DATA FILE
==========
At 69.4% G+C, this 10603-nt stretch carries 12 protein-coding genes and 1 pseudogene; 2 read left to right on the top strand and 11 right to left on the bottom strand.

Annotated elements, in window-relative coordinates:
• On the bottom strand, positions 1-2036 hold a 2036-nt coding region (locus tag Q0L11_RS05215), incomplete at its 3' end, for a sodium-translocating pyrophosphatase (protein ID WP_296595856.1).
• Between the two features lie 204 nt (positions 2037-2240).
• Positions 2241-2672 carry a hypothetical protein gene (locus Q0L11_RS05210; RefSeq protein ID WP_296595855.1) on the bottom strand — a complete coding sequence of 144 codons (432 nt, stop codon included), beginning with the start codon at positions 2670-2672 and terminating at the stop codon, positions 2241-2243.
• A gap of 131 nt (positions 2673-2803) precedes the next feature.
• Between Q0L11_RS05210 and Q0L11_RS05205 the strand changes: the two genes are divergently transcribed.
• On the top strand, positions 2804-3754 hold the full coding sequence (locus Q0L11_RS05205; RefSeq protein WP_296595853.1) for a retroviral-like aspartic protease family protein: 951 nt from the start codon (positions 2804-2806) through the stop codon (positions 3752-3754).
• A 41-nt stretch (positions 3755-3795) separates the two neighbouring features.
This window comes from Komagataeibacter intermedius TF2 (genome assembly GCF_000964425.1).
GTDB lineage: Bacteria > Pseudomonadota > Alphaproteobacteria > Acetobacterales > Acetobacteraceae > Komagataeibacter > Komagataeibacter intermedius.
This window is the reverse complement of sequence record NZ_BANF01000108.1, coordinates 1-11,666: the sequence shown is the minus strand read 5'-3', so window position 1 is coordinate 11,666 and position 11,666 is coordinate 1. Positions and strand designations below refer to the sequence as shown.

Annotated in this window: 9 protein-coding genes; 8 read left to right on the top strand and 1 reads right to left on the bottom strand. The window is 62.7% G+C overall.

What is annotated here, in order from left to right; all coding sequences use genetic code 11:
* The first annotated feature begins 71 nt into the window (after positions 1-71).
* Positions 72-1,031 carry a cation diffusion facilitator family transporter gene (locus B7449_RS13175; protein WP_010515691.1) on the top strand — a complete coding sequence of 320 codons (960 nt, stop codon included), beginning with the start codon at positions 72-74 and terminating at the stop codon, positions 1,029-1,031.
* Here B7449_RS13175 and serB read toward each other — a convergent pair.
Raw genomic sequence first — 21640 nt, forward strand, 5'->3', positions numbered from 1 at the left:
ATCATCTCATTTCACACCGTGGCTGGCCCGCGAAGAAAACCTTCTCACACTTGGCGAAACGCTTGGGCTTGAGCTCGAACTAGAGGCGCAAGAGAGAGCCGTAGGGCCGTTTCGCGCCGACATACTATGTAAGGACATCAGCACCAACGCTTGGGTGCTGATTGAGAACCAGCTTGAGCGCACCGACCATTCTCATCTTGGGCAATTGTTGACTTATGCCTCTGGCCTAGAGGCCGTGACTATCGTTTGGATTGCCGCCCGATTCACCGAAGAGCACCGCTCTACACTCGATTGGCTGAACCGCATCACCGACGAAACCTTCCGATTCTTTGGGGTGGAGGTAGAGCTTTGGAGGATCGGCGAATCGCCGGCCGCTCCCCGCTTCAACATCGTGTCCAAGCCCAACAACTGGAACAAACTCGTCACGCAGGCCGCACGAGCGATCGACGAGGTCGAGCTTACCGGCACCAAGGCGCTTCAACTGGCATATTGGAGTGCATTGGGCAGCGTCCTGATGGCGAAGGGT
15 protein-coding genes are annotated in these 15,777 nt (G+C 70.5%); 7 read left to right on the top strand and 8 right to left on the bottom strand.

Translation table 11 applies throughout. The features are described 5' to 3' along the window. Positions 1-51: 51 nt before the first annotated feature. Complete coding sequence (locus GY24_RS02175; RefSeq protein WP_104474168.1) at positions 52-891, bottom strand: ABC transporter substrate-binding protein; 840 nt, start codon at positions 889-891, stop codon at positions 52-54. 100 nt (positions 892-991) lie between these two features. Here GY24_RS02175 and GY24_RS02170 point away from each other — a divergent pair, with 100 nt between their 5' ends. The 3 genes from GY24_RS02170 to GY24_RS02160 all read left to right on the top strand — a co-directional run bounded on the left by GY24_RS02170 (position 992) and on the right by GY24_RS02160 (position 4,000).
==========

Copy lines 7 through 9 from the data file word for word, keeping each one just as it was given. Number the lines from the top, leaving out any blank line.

• Between Q0L11_RS05210 and Q0L11_RS05205 the strand changes: the two genes are divergently transcribed.
• On the top strand, positions 2804-3754 hold the full coding sequence (locus Q0L11_RS05205; RefSeq protein WP_296595853.1) for a retroviral-like aspartic protease family protein: 951 nt from the start codon (positions 2804-2806) through the stop codon (positions 3752-3754).
• A 41-nt stretch (positions 3755-3795) separates the two neighbouring features.